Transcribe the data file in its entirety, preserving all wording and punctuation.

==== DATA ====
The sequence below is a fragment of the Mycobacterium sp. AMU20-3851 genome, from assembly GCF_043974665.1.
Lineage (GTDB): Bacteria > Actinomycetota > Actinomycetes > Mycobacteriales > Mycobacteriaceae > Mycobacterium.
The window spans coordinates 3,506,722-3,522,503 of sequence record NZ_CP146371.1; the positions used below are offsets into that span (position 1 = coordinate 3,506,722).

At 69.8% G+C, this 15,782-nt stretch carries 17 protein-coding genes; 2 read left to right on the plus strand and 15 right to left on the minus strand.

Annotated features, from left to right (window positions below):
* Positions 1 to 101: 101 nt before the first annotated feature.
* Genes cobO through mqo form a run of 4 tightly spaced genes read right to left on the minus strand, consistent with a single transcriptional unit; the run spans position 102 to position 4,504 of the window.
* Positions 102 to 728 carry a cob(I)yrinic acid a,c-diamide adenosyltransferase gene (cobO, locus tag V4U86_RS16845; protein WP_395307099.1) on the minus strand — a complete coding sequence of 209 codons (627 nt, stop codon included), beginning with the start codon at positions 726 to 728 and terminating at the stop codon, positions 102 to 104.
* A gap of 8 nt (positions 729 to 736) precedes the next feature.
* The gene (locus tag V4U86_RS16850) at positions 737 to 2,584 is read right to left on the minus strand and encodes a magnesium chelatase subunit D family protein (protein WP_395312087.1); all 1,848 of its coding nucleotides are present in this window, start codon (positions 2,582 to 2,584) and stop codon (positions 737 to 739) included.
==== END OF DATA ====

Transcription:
The sequence below is a fragment of the Mycobacterium sp. AMU20-3851 genome, from assembly GCF_043974665.1.
Lineage (GTDB): Bacteria > Actinomycetota > Actinomycetes > Mycobacteriales > Mycobacteriaceae > Mycobacterium.
The window spans coordinates 3,506,722-3,522,503 of sequence record NZ_CP146371.1; the positions used below are offsets into that span (position 1 = coordinate 3,506,722).

At 69.8% G+C, this 15,782-nt stretch carries 17 protein-coding genes; 2 read left to right on the plus strand and 15 right to left on the minus strand.

Annotated features, from left to right (window positions below):
* Positions 1 to 101: 101 nt before the first annotated feature.
* Genes cobO through mqo form a run of 4 tightly spaced genes read right to left on the minus strand, consistent with a single transcriptional unit; the run spans position 102 to position 4,504 of the window.
* Positions 102 to 728 carry a cob(I)yrinic acid a,c-diamide adenosyltransferase gene (cobO, locus tag V4U86_RS16845; protein WP_395307099.1) on the minus strand — a complete coding sequence of 209 codons (627 nt, stop codon included), beginning with the start codon at positions 726 to 728 and terminating at the stop codon, positions 102 to 104.
* A gap of 8 nt (positions 729 to 736) precedes the next feature.
* The gene (locus tag V4U86_RS16850) at positions 737 to 2,584 is read right to left on the minus strand and encodes a magnesium chelatase subunit D family protein (protein WP_395312087.1); all 1,848 of its coding nucleotides are present in this window, start codon (positions 2,582 to 2,584) and stop codon (positions 737 to 739) included.